Responsible Consumption: Workshops with students in Chacayá

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There is a lot of talk about recycling, about how to use all these plastic bottles, bags and other packaging materials to create something useful or even artistic, giving a value to all the unnecessary packaging, and sometimes with good intention, promoting the consumption of processed food, drinks, personal care products, etc.  However, this over-consumption of packaged foods is unsustainable and it is affecting deeply rural communities and society.

In JUSTA, we believe education and proper information are essential to fight against the consumption of junk food and promote healthy eating between young people. This was the issue addressed in a workshop with the students of the Chacaya Secondary Institute. The goal, to let them understand all the negative impacts of the consumption of junk food.  For facilitating the activity, we counted on Susana Heisse from Pura Vida, ecological movement that promotes responsible consumption. We discussed the negative effects on their health, the local economy, the planet, and finally on their identity.  We talked about the unhealthy ingredients added to junk food, about the money that goes out of Chacaya due to consumption of these and we also calculated the quantity of garbage produced by the packages.  IMG_20160629_104831

Maya people are known for being “Hombres de Maiz” (the people of corn); this plant has been the base of our food and it´s been considered sacred for millenniums.  In the Popol Vuh, the book of Maya Quiché people´s history, it is described how the creator made the people out of corn, after previous trials with wood and mud, which resulted in soulless people and in people that could not stand on their feet.  When Maya people plant the Milpa (crop growing system which produces corn, beans and squash), it’s an offering to the Gods – an activity central to spiritual belief.  There are four colors of corn seeds representing the four colors of humans, and each variety of corn grows well in the area where it has been sown for centuries.  The big multinational companies, as Monsanto, have altered the essence of this sacred plant, adding transgenic elements, finally conceived to monopolize the seeds of our food.  The use of transgenic seeds causes contamination of the native seeds, developed through thousands of years of culture.  Finally this modified corn is sold in the communities in the form of corn flour and packaged fried snacks, which pretend to substitute the corn mass obtained from local corn ground in the nixtamal (traditional corn Molino). The overabundance of these junk foods and the lack of access to healthier food have increased these communities vulnerability to food related death and disease. 1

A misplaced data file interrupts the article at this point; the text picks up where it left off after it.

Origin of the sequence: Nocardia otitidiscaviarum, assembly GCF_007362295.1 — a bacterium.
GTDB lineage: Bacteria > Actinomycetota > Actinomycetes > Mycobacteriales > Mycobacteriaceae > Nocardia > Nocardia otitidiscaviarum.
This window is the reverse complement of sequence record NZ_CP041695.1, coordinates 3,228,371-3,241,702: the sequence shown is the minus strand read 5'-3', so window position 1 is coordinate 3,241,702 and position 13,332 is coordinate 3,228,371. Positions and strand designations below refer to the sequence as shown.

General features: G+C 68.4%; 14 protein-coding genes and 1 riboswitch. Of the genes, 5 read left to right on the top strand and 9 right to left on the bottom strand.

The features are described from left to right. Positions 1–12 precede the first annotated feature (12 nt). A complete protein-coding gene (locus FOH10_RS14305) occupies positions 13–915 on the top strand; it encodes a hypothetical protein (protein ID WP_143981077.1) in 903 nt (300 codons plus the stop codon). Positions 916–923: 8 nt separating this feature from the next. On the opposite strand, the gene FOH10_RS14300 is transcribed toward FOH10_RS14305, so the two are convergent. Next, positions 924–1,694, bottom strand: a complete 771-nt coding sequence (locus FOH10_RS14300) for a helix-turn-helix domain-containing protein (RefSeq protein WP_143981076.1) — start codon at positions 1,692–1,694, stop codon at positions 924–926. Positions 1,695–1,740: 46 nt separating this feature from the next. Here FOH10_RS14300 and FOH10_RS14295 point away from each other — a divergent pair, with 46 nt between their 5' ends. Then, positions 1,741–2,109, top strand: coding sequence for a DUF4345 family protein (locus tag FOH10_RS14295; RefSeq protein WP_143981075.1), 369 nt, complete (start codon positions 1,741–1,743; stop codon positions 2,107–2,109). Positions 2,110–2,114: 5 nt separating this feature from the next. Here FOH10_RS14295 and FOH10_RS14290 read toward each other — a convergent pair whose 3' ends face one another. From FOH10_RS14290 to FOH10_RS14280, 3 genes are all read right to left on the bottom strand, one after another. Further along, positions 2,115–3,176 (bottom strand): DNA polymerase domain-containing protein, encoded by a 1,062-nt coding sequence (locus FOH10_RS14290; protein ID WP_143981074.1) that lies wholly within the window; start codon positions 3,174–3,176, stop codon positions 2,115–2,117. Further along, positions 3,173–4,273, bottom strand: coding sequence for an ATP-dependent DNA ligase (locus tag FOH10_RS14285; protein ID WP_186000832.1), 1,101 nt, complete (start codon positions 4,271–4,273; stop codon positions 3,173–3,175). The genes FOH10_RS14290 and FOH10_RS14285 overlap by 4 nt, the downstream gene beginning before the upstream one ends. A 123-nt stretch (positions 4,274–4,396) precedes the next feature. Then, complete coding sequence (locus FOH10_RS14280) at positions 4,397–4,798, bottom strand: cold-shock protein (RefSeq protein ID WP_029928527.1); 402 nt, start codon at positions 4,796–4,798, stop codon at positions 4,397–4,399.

There is a strong invasion of processed food in poor communities, the companies have inundated and taken over traditional food channels, with the direct support of governments through the approval of free trade and investment agreements.   Like in many rural communities of Guatemala, people in Chacaya don´t have a market to buy vegetables or fruit, but they do have plenty of packaged snacks in the couple of stores that you can find there.  They also have many brands of sodas and energetic drinks, even when sometimes they lack safe drinking water.  You can see the packages contaminating the town everywhere. The companies find their way to enter to these remote communities but don´t care at all about the garbage left there.  Many people in Chacaya don’t speak Spanish but Tzutuj´il language, they cannot understand the ingredients written in the labels, then they don´t know at all what they are putting into their mouth and they are spending their limited resources in buying these products.  

We began our responsible consumption workshop playing the game of the store.  Some of the students played the role of sellers in a market, and the others played the buyers.  Each seller had to convince the buyers of the qualities of his product, with the idea of making contrast between nutritional value and cost.  Many students were surprised by the high quantity of sugar contained in the sodas and all the fat and additives contained in fried snacks.

   

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Under the slogan “A better nutrition, less contamination, strong local market”, Susana led the students through some of the historical facts about ancestral Maya nutrition and how “chan”, one of the four basic grains (corn, beans, amaranth and chia) was forbidden during the conquest of América.  We took samples of chia and some lemons for the students to take home, the task was to prepare and enjoy a healthy lemonade with chia.

Another star of the day was the “chaya”, used by the ancient Maya people as a dietary staple for centuries, because of its amazing nutritional qualities which gave people the strength they needed for their often harsh work and physically demanding lives.  They also recognized chaya as having many medicinal qualities to keep the mind and body strong and healthy.  Despite the superfood qualities of this plant, the use of chaya has become largely forgotten and only few people grow and harvest it.  For ending the activity, we took many cuttings of chaya and planted them in a corner of the school.  We planted aloe vera together with it, to remember also the affordable medicine that can grow in our garden.

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JUSTA raises funds for paying the education of students in Chacayá whose families cannot sustain their education.  We organize workshops to stimulate these students’ abilities, to open their minds and hopefully to help them make better decisions for their health, their community and the planet.

 

1. Oppression through Poor Nutrition, Andrea Freeman, Berkeley University